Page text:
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Mix Template Series — Bass Guitar (Part 4)

Mix Template Series — Bass Guitar (Part 4)
Mix Template Series — Bass Guitar (Part 4)
Hey, what’s up guys? David Glenn back for The Pro Audio Files and I hope you guys are doing well.

This is The Mix Template Series, and we’re on video number four. We’re looking at the bass guitar today. If you haven’t seen the first three videos, go check those out. Super important, lots of great information in those, but a couple of things to get out of the way first, if you haven’t done so yet, please subscribe to the channel so we can get you the future videos.

If you go to David Glenn Recording on Facebook, that’s, then we’re going to be doing live Q&A, go ahead and post your comments, we’re going to do exclusive videos over there on my Facebook page.

Then lastly, if you want to get your hands on my template, my mix template, I’m giving it away for free on Right on the homepage, you’ll see a big banner for The Mix Template Series. Click on that, you’re going to download the mix template. I’ve got a stock plugins version, then I’m also throwing in some multitracks for you guys who want to mix a song, you can add it to your resume. Mix it, do your thing, and I hope that it helps you guys out there.

So looking at the bass guitar, I pulled in a track from The Mix Academy here. Just the bass guitar. Not important, but just to have as a reference here. Very straight forward in my template. No matter the genre, I pretty much will always break apart the bass subs from the rest of it, so this is a — just a bass DI. I’m going to copy that down to the bass DI tracks.

So we’ve got bass subs, bass DI, and then sometimes, quite a bit, actually, I’ll create a bass amp tone, and so then in the template, I have all three of these tracks setup and ready to go. This could be the UAD SVT, it’s not an active track. Let me go ahead and make that active for the sake of being thorough here, but the SVT, incredible sounding bass amp. I’ve got that from UAD. Sometimes it’s a bass amp.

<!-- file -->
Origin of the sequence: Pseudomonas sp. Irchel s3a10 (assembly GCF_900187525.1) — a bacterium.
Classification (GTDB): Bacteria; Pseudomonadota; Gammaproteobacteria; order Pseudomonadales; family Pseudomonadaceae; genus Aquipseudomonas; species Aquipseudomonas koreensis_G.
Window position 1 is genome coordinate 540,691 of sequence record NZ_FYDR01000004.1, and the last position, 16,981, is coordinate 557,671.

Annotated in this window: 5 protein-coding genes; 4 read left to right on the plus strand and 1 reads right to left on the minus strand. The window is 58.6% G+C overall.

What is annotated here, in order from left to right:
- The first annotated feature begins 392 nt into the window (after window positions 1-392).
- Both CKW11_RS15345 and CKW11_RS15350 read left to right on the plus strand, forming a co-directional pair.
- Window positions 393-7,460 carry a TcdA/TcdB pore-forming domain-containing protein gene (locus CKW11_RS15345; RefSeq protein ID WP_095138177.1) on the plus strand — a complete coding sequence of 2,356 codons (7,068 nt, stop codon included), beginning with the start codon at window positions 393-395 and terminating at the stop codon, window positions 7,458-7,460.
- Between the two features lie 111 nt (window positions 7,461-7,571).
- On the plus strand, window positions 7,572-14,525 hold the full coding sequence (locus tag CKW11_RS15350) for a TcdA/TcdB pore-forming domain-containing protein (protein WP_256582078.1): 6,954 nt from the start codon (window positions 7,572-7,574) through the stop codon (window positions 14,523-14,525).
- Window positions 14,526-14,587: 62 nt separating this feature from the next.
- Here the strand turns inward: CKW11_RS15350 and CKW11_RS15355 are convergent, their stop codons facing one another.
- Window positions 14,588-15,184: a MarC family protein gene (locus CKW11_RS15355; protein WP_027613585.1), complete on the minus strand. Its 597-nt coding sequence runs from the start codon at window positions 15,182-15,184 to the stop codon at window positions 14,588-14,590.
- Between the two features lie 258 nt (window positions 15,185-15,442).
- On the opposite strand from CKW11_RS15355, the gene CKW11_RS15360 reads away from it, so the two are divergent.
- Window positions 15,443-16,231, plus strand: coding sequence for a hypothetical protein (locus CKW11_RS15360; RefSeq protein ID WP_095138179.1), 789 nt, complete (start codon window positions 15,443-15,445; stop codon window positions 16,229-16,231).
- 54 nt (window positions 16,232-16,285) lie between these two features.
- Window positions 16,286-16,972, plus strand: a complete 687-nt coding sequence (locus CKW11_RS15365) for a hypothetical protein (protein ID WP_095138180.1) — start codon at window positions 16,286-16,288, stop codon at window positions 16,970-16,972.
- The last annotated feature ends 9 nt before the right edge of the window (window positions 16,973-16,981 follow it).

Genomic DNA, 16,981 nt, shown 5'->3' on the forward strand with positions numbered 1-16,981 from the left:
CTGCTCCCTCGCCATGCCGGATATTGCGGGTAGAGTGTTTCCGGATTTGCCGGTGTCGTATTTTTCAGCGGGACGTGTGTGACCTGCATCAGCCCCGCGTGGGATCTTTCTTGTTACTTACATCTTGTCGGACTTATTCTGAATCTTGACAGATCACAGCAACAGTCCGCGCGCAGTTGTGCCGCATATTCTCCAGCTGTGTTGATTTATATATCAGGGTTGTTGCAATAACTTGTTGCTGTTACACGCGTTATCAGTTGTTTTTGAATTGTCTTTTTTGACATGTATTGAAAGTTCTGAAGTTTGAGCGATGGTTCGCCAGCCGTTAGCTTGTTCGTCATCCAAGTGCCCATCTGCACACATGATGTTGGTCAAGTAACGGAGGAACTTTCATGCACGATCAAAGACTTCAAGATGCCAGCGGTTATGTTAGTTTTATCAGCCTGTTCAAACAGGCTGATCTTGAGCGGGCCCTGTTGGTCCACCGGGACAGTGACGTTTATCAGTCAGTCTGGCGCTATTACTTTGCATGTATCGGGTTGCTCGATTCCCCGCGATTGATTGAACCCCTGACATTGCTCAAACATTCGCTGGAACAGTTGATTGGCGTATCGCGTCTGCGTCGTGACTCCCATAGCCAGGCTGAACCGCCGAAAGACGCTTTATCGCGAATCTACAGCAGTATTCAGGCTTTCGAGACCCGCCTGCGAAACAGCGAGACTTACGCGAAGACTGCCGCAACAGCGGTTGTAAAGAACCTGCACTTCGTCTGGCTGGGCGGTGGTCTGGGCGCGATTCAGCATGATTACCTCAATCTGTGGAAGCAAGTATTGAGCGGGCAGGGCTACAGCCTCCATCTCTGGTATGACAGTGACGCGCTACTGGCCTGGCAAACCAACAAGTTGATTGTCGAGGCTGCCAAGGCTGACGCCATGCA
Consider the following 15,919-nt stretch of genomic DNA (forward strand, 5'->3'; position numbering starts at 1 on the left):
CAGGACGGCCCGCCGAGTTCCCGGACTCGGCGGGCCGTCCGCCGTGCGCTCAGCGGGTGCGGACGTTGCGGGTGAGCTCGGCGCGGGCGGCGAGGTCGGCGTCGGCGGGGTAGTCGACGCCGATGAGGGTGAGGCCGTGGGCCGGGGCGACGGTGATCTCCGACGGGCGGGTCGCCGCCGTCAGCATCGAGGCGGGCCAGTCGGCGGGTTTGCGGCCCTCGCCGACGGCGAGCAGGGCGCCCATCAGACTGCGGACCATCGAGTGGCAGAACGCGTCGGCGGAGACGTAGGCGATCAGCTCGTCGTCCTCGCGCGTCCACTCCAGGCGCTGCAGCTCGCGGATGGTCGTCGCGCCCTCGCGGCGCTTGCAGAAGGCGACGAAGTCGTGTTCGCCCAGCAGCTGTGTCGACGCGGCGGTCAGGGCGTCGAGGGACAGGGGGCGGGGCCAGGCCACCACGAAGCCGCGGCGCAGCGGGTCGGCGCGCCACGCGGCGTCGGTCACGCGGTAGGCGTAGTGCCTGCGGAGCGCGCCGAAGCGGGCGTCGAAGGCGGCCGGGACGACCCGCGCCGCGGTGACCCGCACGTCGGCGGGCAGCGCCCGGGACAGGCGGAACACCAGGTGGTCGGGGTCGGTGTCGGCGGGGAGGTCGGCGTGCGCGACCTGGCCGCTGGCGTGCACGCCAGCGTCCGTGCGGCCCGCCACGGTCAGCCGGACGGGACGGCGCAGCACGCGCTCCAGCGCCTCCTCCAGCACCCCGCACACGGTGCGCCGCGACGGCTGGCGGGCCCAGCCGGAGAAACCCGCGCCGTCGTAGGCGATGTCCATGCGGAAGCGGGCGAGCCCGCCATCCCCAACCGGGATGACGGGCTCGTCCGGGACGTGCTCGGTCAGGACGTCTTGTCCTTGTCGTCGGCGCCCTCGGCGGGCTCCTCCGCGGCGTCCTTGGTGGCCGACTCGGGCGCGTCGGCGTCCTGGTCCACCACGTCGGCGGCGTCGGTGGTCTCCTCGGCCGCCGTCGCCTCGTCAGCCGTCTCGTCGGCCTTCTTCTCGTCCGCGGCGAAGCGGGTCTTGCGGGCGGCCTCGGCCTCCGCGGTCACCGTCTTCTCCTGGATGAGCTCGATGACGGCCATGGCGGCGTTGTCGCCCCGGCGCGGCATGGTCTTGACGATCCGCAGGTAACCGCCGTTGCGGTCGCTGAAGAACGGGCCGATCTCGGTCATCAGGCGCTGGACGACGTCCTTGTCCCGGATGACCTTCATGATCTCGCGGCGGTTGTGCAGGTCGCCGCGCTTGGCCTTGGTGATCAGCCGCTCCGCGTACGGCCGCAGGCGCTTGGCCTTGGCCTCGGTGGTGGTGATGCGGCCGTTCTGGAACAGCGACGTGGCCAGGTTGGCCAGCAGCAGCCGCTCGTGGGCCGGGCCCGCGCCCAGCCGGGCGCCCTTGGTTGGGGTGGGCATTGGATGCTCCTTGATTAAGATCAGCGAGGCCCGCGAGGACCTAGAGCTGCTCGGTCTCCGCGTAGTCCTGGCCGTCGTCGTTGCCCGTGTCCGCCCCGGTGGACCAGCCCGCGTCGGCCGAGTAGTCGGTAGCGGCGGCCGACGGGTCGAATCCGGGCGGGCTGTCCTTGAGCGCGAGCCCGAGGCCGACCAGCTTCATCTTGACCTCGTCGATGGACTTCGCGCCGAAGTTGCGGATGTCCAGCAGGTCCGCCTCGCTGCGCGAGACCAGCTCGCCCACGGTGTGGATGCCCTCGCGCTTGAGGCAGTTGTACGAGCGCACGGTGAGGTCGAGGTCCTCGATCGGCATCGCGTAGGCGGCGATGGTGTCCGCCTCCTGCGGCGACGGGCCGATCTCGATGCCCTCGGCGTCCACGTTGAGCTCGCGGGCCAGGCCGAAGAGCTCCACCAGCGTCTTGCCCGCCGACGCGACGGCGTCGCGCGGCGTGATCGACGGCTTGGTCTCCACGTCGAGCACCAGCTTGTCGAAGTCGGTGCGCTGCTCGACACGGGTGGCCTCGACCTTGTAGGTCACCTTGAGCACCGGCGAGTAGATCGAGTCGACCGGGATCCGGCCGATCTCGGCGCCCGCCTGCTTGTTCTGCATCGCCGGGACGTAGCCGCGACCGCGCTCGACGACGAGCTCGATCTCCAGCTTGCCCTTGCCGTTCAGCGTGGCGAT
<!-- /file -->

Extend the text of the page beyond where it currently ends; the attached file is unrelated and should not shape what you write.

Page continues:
Pull that one open, show you guys what we’ve got here. Clicking through the different presets is great. SansAmp, absolutely incredible. Free with Pro Tools. Pretty much every DAW is going to come with an amp simulation plugin you can click through, but Saturn is actually — FabFilter Saturn is actually a great one as well.

So I have those options there, already in the template ready to go, and that’s that. So the bass amp tone, that would be if I’m creating an amp sound. Sometimes, I will go with just the DI and the bass subs, or just the amp and the bass subs, but almost always, the bass subs is going to be in here, and that track is really straight forward. I’ve got an EQ, I use the Pro-Q 2. This could be your stock EQ, and I just take out the top. Sometimes, it sits around 200, 250. Sometimes I’ll pull that all the way down to 100. Sometimes it’s just 70, 40, 50Hz and below. It all depends on the tune and what I’m going for, what I want the kick and the bass to be doing independently and how I get them working together.

So a good starting point is to have that around 200, 250, and then depending on the song or what you’re going for, you can trim that up, but let me show you.

So basically, these were the same track. We just copied them down. We’ll bypass the processing, and you can hear the bass subs.


With no processing, it’s just the bass DI. Throw on the EQ. I could see this one being around 90Hz or so, just from me remembering the tune.

Then I’m going to throw this compressor on, crank that threshold, and just make it sit.

So now I’ve got my low end sitting nice and steady, 200Hz and below. It’s a nice starting place. The bass is all the way down at minus 20, so yeah, you guys probably didn’t hear that.

So without the compressor and with no EQ, again, we just have a basic bass DI.

[bass DI]

Throw the EQ on…

[bass DI with EQ]

Kind of feel out where we want that to live. Okay. Then we move on, I take a look at this compressor, and I’m just compressing the snot out of this track to get it to sit nice and steady. You can hear it lift up there. Let me go back without talking over it. Here’s no compressor.